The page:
Timo: I think we all are very happy with the movie, and we’ve received so much of positive feedback, that we can’t be anything but happy. Of course there are things for each one of us we’d personally like to fix or change, but we all agree with the main lines. I can’t say I miss working with Wreck, but I miss working with an actual movie, there is a big empty hole to fill right now – and we’ve started to fill it. Of course there’s a lot of stuff going on with the release, we did a small tour in finland with the movie and it went through unbelieveably well. But yes, I miss a movie to work on right now, but we’ve been gathering ideas and start to work on a new one pretty soon, that’s for sure! And this time, it’s gonna be as big leap as there was between star wreck 5 and the new star wreck: in the pirkinning

GR: What will your next project be?

Timo: If I knew, I’d tell, but I can’t because there hasn’t been anything we’ve decided ultimately yet. We’ve been toying around with ideas for a scifi series for TV and internet, but also on a new movie. Most likely we’ll stick to sci fi, and there will be some humour involved, that’s for sure – maybe we’ll go a bit darker, even, who knows.

GR: Thanks a lot for your time!

Timo: No problem.

European fans can order the DVD now from the Star Wreck site. Elsewhere, visit the Star Wreck site to download the complete movie.

Finnish Sci-Fi at Its Finest

For six years, a group of Finnish filmmakers have been working on an independent sci-fi parody film. In that time it has grown from a 15-minute “special-effects clip” to a full length film: Star Wrek: In the Pirkinning.

Star Wreck: In the Pirkinning begins with Captain James B. Pirk of the starship Kickstart shipwrecked on the 21st century Earth with his crew. Originally from the distant future, Pirk and his crew travelled back in time to save the Earth from hostile aliens, but lost their ship and became stranded. Things are not looking good for our heroes. Pirk’s daily routine consists mainly of stuffing his face at the local fast food restaurant, and he is finding it difficult to convince the ladies he is, in fact, an intergalactic space hero from the future.

As the prospects for humanity’s conquest of space look increasingly bleaker, Pirk comes up with a questionable plan to save mankind’s future…

The title and premise are goofy, but if the trailer is indicative of the quality of the finished film, we are in for a treat! The special effects, props, and set design are all far above the average “fan film”.

If you’ve ever wondered how Starfleet ships would fare against Earth Force and Mimbari ships, it looks like you will find out in October when the movie becomes available for download from the site.

Homebuilt Robotic Sentry Gun

You’ve seen them in Aliens (well, the Director’s Cut anyhow), in Half-Life 2, and in Team Fortress – but this guy built his own robotic sentry gun at home.

Using an airsoft P90 replica, a webcam & PC, and some servos, he built a very impressive, functional turret:

Most of the testing involved me directing my little brother in front of the turret, him getting shot, and then running away. Polo shirts, not surprisingly, offer very little protection from BB’s that are prone to leaving little welts. When I originally wrote the software, I added code so it would use the Microsoft speech API to say “Freeze” and offer various instructions to a target that it had acquired. At the end of 5 seconds, if the target moved 20 pixels in either direction, it would fire.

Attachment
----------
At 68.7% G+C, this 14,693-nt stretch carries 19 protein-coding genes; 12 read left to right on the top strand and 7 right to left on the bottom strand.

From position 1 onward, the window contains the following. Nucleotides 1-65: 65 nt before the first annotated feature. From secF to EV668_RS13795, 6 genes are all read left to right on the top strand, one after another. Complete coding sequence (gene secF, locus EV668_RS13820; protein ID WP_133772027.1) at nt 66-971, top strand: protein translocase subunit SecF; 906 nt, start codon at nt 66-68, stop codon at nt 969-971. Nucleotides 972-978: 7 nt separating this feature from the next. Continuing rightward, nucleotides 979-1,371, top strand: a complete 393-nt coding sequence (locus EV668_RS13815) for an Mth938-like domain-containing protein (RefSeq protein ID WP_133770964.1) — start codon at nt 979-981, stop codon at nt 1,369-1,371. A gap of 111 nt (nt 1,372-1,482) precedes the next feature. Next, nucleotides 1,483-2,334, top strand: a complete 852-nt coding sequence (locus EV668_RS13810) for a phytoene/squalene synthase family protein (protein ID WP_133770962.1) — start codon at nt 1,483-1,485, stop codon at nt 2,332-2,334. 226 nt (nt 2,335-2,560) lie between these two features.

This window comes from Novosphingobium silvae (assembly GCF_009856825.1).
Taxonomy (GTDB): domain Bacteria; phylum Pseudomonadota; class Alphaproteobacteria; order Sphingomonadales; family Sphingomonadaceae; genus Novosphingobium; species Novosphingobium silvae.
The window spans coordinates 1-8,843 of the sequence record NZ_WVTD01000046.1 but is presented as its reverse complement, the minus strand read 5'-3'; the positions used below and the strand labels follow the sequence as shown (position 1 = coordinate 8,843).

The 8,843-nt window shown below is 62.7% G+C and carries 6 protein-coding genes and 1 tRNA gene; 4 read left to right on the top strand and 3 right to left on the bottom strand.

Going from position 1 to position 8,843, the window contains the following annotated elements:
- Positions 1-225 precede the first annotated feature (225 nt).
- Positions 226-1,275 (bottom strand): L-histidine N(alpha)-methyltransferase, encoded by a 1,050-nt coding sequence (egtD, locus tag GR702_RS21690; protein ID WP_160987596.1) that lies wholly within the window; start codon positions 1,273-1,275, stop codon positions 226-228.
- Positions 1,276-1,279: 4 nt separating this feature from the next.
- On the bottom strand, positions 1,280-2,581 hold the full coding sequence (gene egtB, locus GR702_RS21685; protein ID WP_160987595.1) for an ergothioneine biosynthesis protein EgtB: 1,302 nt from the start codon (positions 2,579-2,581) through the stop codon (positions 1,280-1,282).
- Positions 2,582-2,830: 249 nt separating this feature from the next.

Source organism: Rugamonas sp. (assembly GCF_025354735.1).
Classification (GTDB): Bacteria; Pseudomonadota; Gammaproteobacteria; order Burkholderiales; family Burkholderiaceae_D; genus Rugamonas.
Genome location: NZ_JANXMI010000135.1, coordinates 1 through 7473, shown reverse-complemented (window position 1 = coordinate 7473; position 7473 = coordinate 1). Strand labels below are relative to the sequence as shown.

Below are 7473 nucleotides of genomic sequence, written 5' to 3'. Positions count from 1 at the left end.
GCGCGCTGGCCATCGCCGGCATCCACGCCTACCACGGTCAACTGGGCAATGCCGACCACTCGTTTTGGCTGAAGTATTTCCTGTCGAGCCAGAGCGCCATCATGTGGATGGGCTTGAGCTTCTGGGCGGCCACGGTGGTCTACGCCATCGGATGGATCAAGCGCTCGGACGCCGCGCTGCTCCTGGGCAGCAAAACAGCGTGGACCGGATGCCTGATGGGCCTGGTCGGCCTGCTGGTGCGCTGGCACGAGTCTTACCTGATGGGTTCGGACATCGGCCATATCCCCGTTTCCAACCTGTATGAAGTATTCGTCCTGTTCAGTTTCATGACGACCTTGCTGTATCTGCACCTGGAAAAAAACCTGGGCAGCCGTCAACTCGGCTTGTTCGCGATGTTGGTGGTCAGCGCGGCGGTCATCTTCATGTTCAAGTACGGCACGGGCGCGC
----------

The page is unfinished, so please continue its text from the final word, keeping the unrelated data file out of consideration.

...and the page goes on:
The test video is well worth watching. It gives you an external view, a cam view, and a software view of the targeting and firing in action.

How to Survive a Robot Uprising

How to Survive a Robot Uprising is along the same lines as the popular Worst Case Scenario series. I like this one better though, because a) it is written by an actual roboticist, and b) there are interesting stories of actual robotics scattered throughout the survival advice.

This book gives you the know-how to defeat all manner of robot configurations, weapon systems, and sensor methods. Recognizing humanoid robots is covered (“Follow your nose. Does your friend smell like a brand new soccer ball?”).

It also gives a handy timeline for how the Robot Uprising is likely to progress, and what to do afterward.

I guess my only complaint is that the How to Reason With a Robot section does not cover the classic method of “acting really wacky until smoke comes out of the robot’s ears.”

We all know that it’s only a matter of time (see Turing Test 2005) before we are kneeling before the robot overlords, but this book will help put it off as long as possible.

Turing Test 2005

A British AI chat program named George has won this year’s Loebner Prize.

In 1990 Hugh Loebner agreed with The Cambridge Center for Behavioral Studies to underwrite a contest designed to implement the Turing Test. Dr. Loebner pledged a Grand Prize of $100,000 and a Gold Medal (pictured above) for the first computer whose responses were indistinguishable from a human’s. Each year an annual prize of $2000 and a bronze medal is awarded to the most human computer. The winner of the annual contest is the best entry relative to other entries that year, irrespective of how good it is in an absolute sense.

Note that the gold medal has never been awarded (yet). While the programs are not too convincing (sample transcript from 2004 competition), it’s an interesting goal for AI researchers to work toward.